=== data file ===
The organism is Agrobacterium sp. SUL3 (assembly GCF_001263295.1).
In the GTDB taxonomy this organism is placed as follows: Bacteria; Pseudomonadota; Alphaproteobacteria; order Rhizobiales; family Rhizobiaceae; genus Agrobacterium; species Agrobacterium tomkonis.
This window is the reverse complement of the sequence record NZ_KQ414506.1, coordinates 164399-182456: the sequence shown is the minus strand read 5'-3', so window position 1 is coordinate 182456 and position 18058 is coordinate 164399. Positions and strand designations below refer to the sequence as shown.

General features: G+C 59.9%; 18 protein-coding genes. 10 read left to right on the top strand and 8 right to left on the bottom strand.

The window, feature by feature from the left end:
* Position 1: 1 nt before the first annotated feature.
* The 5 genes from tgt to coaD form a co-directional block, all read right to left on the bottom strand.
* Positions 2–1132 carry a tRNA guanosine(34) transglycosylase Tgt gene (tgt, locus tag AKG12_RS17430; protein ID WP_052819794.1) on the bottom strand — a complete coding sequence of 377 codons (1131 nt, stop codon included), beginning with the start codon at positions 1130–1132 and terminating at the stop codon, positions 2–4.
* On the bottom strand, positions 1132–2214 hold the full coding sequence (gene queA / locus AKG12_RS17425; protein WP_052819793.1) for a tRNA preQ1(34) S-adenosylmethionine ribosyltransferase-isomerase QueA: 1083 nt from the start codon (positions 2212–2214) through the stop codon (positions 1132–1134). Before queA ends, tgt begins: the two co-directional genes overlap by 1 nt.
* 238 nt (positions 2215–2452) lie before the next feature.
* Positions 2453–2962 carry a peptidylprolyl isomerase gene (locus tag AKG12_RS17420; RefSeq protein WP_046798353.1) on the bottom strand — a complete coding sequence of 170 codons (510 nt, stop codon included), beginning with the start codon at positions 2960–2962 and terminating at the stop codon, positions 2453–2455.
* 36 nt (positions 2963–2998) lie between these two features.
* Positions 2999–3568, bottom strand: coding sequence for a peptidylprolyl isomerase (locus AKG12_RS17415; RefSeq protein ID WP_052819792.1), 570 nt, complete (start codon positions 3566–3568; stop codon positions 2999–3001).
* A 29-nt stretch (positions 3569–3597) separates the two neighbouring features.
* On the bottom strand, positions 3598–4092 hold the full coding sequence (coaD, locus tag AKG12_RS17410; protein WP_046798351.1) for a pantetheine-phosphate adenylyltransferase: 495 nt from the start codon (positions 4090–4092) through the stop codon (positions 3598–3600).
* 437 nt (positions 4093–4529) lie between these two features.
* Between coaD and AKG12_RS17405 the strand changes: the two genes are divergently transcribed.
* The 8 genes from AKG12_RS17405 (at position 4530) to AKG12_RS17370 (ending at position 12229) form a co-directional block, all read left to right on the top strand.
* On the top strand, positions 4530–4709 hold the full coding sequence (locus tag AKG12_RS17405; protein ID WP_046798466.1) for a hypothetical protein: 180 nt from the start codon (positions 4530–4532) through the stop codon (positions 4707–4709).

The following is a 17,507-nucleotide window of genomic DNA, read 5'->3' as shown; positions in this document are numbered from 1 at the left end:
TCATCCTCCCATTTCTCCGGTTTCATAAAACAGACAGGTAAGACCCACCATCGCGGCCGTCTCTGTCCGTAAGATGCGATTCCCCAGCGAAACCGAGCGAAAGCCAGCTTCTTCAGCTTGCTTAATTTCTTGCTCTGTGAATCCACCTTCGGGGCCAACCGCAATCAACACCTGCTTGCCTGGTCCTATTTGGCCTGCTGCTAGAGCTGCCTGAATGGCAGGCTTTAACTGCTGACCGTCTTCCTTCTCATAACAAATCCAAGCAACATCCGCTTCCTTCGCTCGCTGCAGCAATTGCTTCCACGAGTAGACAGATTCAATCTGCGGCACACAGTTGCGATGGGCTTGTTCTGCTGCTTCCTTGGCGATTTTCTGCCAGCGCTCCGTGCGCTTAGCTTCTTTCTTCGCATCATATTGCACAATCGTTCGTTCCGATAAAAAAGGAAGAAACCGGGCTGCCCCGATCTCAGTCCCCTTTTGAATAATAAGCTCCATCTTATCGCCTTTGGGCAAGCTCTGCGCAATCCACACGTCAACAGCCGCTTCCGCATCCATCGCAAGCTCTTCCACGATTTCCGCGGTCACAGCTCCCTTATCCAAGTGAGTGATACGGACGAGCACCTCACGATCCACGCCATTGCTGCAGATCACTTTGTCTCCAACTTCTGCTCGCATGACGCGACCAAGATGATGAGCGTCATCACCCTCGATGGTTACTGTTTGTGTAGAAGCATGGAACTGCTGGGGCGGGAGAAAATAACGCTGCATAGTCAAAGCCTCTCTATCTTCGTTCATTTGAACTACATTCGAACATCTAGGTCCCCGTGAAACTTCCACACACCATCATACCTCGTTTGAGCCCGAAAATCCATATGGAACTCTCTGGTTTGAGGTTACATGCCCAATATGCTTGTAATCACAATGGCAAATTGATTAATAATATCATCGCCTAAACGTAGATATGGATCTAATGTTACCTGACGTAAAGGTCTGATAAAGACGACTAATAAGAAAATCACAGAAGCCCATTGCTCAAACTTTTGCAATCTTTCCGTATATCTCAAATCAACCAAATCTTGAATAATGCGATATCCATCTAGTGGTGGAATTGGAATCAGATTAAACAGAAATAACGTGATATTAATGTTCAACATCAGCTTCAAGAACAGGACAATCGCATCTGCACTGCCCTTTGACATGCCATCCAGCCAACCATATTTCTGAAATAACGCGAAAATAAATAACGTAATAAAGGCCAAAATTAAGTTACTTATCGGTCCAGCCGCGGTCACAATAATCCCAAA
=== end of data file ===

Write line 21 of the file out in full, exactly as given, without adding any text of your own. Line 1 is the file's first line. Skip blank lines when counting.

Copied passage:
TCATCCTCCCATTTCTCCGGTTTCATAAAACAGACAGGTAAGACCCACCATCGCGGCCGTCTCTGTCCGTAAGATGCGATTCCCCAGCGAAACCGAGCGAAAGCCAGCTTCTTCAGCTTGCTTAATTTCTTGCTCTGTGAATCCACCTTCGGGGCCAACCGCAATCAACACCTGCTTGCCTGGTCCTATTTGGCCTGCTGCTAGAGCTGCCTGAATGGCAGGCTTTAACTGCTGACCGTCTTCCTTCTCATAACAAATCCAAGCAACATCCGCTTCCTTCGCTCGCTGCAGCAATTGCTTCCACGAGTAGACAGATTCAATCTGCGGCACACAGTTGCGATGGGCTTGTTCTGCTGCTTCCTTGGCGATTTTCTGCCAGCGCTCCGTGCGCTTAGCTTCTTTCTTCGCATCATATTGCACAATCGTTCGTTCCGATAAAAAAGGAAGAAACCGGGCTGCCCCGATCTCAGTCCCCTTTTGAATAATAAGCTCCATCTTATCGCCTTTGGGCAAGCTCTGCGCAATCCACACGTCAACAGCCGCTTCCGCATCCATCGCAAGCTCTTCCACGATTTCCGCGGTCACAGCTCCCTTATCCAAGTGAGTGATACGGACGAGCACCTCACGATCCACGCCATTGCTGCAGATCACTTTGTCTCCAACTTCTGCTCGCATGACGCGACCAAGATGATGAGCGTCATCACCCTCGATGGTTACTGTTTGTGTAGAAGCATGGAACTGCTGGGGCGGGAGAAAATAACGCTGCATAGTCAAAGCCTCTCTATCTTCGTTCATTTGAACTACATTCGAACATCTAGGTCCCCGTGAAACTTCCACACACCATCATACCTCGTTTGAGCCCGAAAATCCATATGGAACTCTCTGGTTTGAGGTTACATGCCCAATATGCTTGTAATCACAATGGCAAATTGATTAATAATATCATCGCCTAAACGTAGATATGGATCTAATGTTACCTGACGTAAAGGTCTGATAAAGACGACTAATAAGAAAATCACAGAAGCCCATTGCTCAAACTTTTGCAATCTTTCCGTATATCTCAAATCAACCAAATCTTGAATAATGCGATATCCATCTAGTGGTGGAATTGGAATCAGATTAAACAGAAATAACGTGATATTAATGTTCAACATCAGCTTCAAGAACAGGACAATCGCATCTGCACTGCCCTTTGACATGCCATCCAGCCAACCATATTTCTGAAATAACGCGAAAATAAATAACGTAATAAAGGCCAAAATTAAGTTACTTATCGGTCCAGCCGCGGTCACAATAATCCCAAA